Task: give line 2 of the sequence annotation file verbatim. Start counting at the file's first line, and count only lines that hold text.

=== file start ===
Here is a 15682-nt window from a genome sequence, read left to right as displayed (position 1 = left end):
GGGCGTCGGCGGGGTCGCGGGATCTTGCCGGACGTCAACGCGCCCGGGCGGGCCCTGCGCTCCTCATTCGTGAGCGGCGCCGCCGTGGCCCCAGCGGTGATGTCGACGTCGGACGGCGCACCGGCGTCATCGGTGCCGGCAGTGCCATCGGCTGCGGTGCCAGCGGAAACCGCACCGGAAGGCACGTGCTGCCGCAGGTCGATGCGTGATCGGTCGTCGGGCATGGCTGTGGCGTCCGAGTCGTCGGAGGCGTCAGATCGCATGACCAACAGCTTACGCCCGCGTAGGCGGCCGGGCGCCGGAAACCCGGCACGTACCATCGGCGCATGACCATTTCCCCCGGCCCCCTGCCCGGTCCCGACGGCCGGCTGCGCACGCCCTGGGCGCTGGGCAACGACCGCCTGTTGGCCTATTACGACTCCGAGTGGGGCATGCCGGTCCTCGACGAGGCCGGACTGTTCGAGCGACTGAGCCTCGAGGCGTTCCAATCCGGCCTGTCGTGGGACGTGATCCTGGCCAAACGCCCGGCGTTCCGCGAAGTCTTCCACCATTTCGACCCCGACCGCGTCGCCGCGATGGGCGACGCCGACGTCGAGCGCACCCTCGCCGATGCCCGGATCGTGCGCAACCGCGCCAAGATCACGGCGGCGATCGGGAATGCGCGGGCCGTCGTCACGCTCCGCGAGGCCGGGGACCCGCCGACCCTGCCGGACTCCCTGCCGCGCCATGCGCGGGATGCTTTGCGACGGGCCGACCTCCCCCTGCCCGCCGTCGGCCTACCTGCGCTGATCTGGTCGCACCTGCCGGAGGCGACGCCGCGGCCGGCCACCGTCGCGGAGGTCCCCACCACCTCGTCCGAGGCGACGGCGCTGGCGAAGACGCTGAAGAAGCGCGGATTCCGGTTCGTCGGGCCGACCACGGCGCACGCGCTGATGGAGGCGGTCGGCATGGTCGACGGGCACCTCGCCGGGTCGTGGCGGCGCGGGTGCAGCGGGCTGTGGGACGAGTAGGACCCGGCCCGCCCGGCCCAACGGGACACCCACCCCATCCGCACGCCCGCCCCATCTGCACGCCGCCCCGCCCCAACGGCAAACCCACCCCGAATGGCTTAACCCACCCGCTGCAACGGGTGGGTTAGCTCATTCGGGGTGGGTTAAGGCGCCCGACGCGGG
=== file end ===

GGGCGTCGGCGGGGTCGCGGGATCTTGCCGGACGTCAACGCGCCCGGGCGGGCCCTGCGCTCCTCATTCGTGAGCGGCGCCGCCGTGGCCCCAGCGGTGATGTCGACGTCGGACGGCGCACCGGCGTCATCGGTGCCGGCAGTGCCATCGGCTGCGGTGCCAGCGGAAACCGCACCGGAAGGCACGTGCTGCCGCAGGTCGATGCGTGATCGGTCGTCGGGCATGGCTGTGGCGTCCGAGTCGTCGGAGGCGTCAGATCGCATGACCAACAGCTTACGCCCGCGTAGGCGGCCGGGCGCCGGAAACCCGGCACGTACCATCGGCGCATGACCATTTCCCCCGGCCCCCTGCCCGGTCCCGACGGCCGGCTGCGCACGCCCTGGGCGCTGGGCAACGACCGCCTGTTGGCCTATTACGACTCCGAGTGGGGCATGCCGGTCCTCGACGAGGCCGGACTGTTCGAGCGACTGAGCCTCGAGGCGTTCCAATCCGGCCTGTCGTGGGACGTGATCCTGGCCAAACGCCCGGCGTTCCGCGAAGTCTTCCACCATTTCGACCCCGACCGCGTCGCCGCGATGGGCGACGCCGACGTCGAGCGCACCCTCGCCGATGCCCGGATCGTGCGCAACCGCGCCAAGATCACGGCGGCGATCGGGAATGCGCGGGCCGTCGTCACGCTCCGCGAGGCCGGGGACCCGCCGACCCTGCCGGACTCCCTGCCGCGCCATGCGCGGGATGCTTTGCGACGGGCCGACCTCCCCCTGCCCGCCGTCGGCCTACCTGCGCTGATCTGGTCGCACCTGCCGGAGGCGACGCCGCGGCCGGCCACCGTCGCGGAGGTCCCCACCACCTCGTCCGAGGCGACGGCGCTGGCGAAGACGCTGAAGAAGCGCGGATTCCGGTTCGTCGGGCCGACCACGGCGCACGCGCTGATGGAGGCGGTCGGCATGGTCGACGGGCACCTCGCCGGGTCGTGGCGGCGCGGGTGCAGCGGGCTGTGGGACGAGTAGGACCCGGCCCGCCCGGCCCAACGGGACACCCACCCCATCCGCACGCCCGCCCCATCTGCACGCCGCCCCGCCCCAACGGCAAACCCACCCCGAATGGCTTAACCCACCCGCTGCAACGGGTGGGTTAGCTCATTCGGGGTGGGTTAAGGCGCCCGACGCGGG